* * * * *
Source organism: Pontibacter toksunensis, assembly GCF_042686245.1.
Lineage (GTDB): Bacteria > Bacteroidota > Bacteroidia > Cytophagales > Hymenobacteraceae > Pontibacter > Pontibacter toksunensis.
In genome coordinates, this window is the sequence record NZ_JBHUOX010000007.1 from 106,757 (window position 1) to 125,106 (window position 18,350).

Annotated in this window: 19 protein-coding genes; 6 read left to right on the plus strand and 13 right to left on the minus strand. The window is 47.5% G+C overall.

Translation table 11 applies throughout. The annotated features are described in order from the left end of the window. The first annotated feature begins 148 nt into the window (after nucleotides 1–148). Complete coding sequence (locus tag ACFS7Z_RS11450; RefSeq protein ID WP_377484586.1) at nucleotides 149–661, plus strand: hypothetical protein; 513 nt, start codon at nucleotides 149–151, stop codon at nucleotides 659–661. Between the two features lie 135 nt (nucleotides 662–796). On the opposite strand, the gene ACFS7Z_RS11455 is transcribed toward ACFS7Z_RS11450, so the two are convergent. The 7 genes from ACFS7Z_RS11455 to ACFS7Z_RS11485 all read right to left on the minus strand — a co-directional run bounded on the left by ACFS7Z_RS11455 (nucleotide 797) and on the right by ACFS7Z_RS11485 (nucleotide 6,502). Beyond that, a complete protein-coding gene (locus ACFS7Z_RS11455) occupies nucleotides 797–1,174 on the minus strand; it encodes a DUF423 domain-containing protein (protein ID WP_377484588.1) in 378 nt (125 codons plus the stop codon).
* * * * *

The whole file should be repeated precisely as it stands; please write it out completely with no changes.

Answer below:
Source organism: Pontibacter toksunensis, assembly GCF_042686245.1.
Lineage (GTDB): Bacteria > Bacteroidota > Bacteroidia > Cytophagales > Hymenobacteraceae > Pontibacter > Pontibacter toksunensis.
In genome coordinates, this window is the sequence record NZ_JBHUOX010000007.1 from 106,757 (window position 1) to 125,106 (window position 18,350).

Annotated in this window: 19 protein-coding genes; 6 read left to right on the plus strand and 13 right to left on the minus strand. The window is 47.5% G+C overall.

Translation table 11 applies throughout. The annotated features are described in order from the left end of the window. The first annotated feature begins 148 nt into the window (after nucleotides 1–148). Complete coding sequence (locus tag ACFS7Z_RS11450; RefSeq protein ID WP_377484586.1) at nucleotides 149–661, plus strand: hypothetical protein; 513 nt, start codon at nucleotides 149–151, stop codon at nucleotides 659–661. Between the two features lie 135 nt (nucleotides 662–796). On the opposite strand, the gene ACFS7Z_RS11455 is transcribed toward ACFS7Z_RS11450, so the two are convergent. The 7 genes from ACFS7Z_RS11455 to ACFS7Z_RS11485 all read right to left on the minus strand — a co-directional run bounded on the left by ACFS7Z_RS11455 (nucleotide 797) and on the right by ACFS7Z_RS11485 (nucleotide 6,502). Beyond that, a complete protein-coding gene (locus ACFS7Z_RS11455) occupies nucleotides 797–1,174 on the minus strand; it encodes a DUF423 domain-containing protein (protein ID WP_377484588.1) in 378 nt (125 codons plus the stop codon).